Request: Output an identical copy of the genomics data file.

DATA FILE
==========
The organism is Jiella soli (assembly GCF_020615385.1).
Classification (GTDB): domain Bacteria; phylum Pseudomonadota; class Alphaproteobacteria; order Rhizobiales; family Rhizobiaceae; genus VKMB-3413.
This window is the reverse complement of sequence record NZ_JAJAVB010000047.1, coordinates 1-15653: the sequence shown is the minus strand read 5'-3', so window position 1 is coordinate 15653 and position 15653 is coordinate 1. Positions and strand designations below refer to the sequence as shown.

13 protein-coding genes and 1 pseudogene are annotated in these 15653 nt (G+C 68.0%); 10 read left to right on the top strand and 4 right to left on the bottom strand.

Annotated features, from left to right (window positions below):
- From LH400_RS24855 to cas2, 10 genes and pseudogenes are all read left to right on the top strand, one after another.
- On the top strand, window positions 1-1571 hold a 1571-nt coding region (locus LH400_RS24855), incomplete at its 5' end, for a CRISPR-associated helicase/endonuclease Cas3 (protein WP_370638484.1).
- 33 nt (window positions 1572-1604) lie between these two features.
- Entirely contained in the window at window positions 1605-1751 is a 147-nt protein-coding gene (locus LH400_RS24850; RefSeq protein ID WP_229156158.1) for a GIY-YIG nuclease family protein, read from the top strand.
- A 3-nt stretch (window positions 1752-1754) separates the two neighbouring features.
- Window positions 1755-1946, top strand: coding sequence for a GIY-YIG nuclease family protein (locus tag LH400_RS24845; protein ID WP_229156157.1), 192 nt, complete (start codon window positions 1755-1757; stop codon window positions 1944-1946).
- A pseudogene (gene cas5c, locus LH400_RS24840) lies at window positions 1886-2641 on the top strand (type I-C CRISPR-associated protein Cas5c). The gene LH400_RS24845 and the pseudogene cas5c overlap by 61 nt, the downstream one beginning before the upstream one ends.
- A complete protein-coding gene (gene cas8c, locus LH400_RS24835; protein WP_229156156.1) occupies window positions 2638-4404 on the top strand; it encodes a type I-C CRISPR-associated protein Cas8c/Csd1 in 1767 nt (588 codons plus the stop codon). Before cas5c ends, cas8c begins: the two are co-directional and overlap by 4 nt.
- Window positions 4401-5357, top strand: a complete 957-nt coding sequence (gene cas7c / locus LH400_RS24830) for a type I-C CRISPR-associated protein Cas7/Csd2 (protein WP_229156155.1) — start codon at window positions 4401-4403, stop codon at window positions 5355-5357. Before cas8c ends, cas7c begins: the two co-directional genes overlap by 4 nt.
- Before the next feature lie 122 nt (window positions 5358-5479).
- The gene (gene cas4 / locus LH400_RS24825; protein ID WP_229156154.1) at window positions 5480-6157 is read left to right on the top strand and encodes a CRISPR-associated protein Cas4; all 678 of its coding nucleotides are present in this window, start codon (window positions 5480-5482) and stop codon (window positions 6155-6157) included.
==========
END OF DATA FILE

The organism is Jiella soli (assembly GCF_020615385.1).
Classification (GTDB): domain Bacteria; phylum Pseudomonadota; class Alphaproteobacteria; order Rhizobiales; family Rhizobiaceae; genus VKMB-3413.
This window is the reverse complement of sequence record NZ_JAJAVB010000047.1, coordinates 1-15653: the sequence shown is the minus strand read 5'-3', so window position 1 is coordinate 15653 and position 15653 is coordinate 1. Positions and strand designations below refer to the sequence as shown.

13 protein-coding genes and 1 pseudogene are annotated in these 15653 nt (G+C 68.0%); 10 read left to right on the top strand and 4 right to left on the bottom strand.

Annotated features, from left to right (window positions below):
- From LH400_RS24855 to cas2, 10 genes and pseudogenes are all read left to right on the top strand, one after another.
- On the top strand, window positions 1-1571 hold a 1571-nt coding region (locus LH400_RS24855), incomplete at its 5' end, for a CRISPR-associated helicase/endonuclease Cas3 (protein WP_370638484.1).
- 33 nt (window positions 1572-1604) lie between these two features.
- Entirely contained in the window at window positions 1605-1751 is a 147-nt protein-coding gene (locus LH400_RS24850; RefSeq protein ID WP_229156158.1) for a GIY-YIG nuclease family protein, read from the top strand.
- A 3-nt stretch (window positions 1752-1754) separates the two neighbouring features.
- Window positions 1755-1946, top strand: coding sequence for a GIY-YIG nuclease family protein (locus tag LH400_RS24845; protein ID WP_229156157.1), 192 nt, complete (start codon window positions 1755-1757; stop codon window positions 1944-1946).
- A pseudogene (gene cas5c, locus LH400_RS24840) lies at window positions 1886-2641 on the top strand (type I-C CRISPR-associated protein Cas5c). The gene LH400_RS24845 and the pseudogene cas5c overlap by 61 nt, the downstream one beginning before the upstream one ends.
- A complete protein-coding gene (gene cas8c, locus LH400_RS24835; protein WP_229156156.1) occupies window positions 2638-4404 on the top strand; it encodes a type I-C CRISPR-associated protein Cas8c/Csd1 in 1767 nt (588 codons plus the stop codon). Before cas5c ends, cas8c begins: the two are co-directional and overlap by 4 nt.
- Window positions 4401-5357, top strand: a complete 957-nt coding sequence (gene cas7c / locus LH400_RS24830) for a type I-C CRISPR-associated protein Cas7/Csd2 (protein WP_229156155.1) — start codon at window positions 4401-4403, stop codon at window positions 5355-5357. Before cas8c ends, cas7c begins: the two co-directional genes overlap by 4 nt.
- Before the next feature lie 122 nt (window positions 5358-5479).
- The gene (gene cas4 / locus LH400_RS24825; protein ID WP_229156154.1) at window positions 5480-6157 is read left to right on the top strand and encodes a CRISPR-associated protein Cas4; all 678 of its coding nucleotides are present in this window, start codon (window positions 5480-5482) and stop codon (window positions 6155-6157) included.